The idea of ‘how clean is your house’ has been making the rounds on the sites, and Deanne commented that her house is her playpen – clean but not neat. Beth’s is her castle – tidy, but not overly clean. My house is my lab – always in a state of disarray. It’s not that I don’t clean, it’s that a clean room invites some sort of project to take place.
Case in point. Beth, Tara and Tim stopped by for a bit this afternoon and the house was in semi-disaster mode. After they left, I spent some dedicated time doing house work. All the snowmen stuff came down, I dusted a bit, put away stuff in the living room and dining room, and tackled the kitchen counters. You may have remembered from the colander post that I had some apples sitting on the counter. I stupidly bought a bag that had bruises on every single apple. They sat on the counter for over a week because I couldn’t bear just throwing them away. So….. after the kitchen was clean and shiny…..
(Don’t fret – I cut off the yucky parts.)
So, lids on and in the freezer. WAY more work than I thought it would be, and the kitchen is a disaster again. But, I made six tiny little pies and stashed them in the freezer. Today after church, I baked up:
I love you, tiny pie in a jar! I’m a crust lover, so this has the perfect crust-to-filling ratio for me. With a bit more tinkering and some other fruit fillings, we may be able to eat a different kind of pie each day! It will be good to cook something else in that oven when I’m baking bread.
UPDATE: For Deanne (I wish I had a giant quarter, because that would be so funny!):
On the off chance that anyone is reading this anymore, let me answer a few questions that came up in the comments.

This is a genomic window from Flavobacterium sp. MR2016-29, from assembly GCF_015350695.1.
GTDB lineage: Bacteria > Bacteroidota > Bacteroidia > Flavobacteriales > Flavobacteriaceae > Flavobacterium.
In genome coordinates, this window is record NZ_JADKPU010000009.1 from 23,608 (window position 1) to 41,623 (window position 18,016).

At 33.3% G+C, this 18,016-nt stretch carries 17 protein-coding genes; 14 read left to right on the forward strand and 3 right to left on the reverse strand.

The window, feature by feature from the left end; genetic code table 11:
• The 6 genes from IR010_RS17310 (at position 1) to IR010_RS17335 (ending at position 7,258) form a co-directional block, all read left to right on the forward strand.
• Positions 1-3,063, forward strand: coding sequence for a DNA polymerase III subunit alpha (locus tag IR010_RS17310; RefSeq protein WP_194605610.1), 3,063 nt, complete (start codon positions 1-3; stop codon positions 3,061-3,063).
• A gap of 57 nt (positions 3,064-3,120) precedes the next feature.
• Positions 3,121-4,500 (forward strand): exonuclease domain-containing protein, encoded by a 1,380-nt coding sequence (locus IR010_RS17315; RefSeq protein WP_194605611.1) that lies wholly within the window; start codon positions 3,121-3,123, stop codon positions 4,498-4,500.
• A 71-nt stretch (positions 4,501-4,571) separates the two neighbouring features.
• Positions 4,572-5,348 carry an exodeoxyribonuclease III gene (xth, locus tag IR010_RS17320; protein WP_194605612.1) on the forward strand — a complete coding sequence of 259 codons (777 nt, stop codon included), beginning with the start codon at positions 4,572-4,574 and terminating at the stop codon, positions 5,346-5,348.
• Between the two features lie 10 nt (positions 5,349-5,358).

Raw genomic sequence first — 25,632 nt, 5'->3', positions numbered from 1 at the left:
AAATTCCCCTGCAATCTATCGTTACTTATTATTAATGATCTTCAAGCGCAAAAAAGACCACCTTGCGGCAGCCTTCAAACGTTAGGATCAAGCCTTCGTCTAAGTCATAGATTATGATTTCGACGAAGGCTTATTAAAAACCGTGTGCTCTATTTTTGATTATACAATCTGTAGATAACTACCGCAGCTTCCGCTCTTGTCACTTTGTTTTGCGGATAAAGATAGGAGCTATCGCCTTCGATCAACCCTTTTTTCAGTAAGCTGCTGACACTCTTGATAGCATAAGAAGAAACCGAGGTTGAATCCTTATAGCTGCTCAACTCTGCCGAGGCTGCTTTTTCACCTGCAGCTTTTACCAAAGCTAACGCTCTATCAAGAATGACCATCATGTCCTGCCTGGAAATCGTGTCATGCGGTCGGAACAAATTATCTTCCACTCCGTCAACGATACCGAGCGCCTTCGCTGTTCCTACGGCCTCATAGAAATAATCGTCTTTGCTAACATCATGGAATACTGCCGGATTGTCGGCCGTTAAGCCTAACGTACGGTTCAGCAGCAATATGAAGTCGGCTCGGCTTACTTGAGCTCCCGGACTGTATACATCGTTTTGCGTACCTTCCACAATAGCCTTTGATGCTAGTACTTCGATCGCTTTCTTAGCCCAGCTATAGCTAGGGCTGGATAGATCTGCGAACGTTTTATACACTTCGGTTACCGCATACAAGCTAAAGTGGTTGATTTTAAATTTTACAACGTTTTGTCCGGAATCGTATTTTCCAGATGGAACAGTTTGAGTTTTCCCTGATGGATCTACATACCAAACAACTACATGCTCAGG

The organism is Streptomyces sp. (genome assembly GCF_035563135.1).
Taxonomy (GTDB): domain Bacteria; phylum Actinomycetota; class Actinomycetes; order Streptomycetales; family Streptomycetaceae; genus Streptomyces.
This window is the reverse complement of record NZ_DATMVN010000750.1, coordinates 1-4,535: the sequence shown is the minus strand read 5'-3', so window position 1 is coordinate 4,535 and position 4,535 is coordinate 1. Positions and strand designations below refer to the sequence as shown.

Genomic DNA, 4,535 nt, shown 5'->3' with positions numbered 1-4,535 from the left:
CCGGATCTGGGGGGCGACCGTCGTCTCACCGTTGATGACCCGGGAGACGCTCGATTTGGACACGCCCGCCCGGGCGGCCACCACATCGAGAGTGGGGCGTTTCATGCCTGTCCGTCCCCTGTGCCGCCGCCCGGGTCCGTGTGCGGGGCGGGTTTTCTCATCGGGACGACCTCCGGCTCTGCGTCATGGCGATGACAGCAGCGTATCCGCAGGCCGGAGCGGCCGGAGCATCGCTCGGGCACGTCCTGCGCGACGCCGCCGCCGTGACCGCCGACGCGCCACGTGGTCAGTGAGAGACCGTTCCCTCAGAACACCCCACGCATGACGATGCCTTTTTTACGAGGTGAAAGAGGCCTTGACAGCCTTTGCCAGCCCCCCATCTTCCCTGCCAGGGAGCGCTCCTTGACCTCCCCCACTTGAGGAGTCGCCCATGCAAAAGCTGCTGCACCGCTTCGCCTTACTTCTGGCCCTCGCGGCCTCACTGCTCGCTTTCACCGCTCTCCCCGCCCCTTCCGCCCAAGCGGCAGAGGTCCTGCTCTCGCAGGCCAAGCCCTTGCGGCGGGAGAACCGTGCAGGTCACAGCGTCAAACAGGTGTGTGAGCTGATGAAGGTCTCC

I can’t remember the recipe for this dough – it had shortening, water, flour, salt and I subbed out some vinegar and vodka for the water. It was drier than a butter dough. (I’ve made that since and didn’t like it as well.)
I tried several ways of rolling out dough and trying to piece it in, but it actually worked best to just put chunks of dough in the jar and smash it around inside.
A drier filling won’t boil over as much as a juicy one.
Once it’s assembled, just screw the lid on the jar and put it in the freezer. I think it should keep well for at least a month. (I’m totally making that up, but hey – they sell frozen pies at the grocery store and they aren’t flying off the shelves.)
I bake these at about 375 – 400. Take the jar out of the freezer when you turn the oven on to preheat it. Take off the lid and put the frozen jar on a plate or baking vessel so you’ll have less thermal shock when it goes in the oven. (Read: Your jar shouldn’t crack. I’ve never had one crack.) Put a ring of foil around the edge of the pie for the first 45 minutes, take it off for 15.
Let it cool and either eat it out of the jar or run a knife around the edge to get it out. I said it’s a good crust-to-filling ratio, but it’s really a lot of crust. Cute, though!
A 2-crust recipe should work for about 6 jars.
Let me finish by saying that it’s really funny that so many people read this post. I am constantly bemoaning how I can’t make a good pie crust. If I had a show on Food Network it would be called, “Can’t Make Crust” and I’d visit sweet little grandmas around the country and make them teach me their skilz.
These are wide-mouthed 8-ounce jars (think small-cereal-bowl-sized), not tall skinny jars. I apparently caused a bit of confusion. Sorry, everyone!
SUMMER UPDATE: The obsession continues with “eat-’em-frozen” jarred desserts.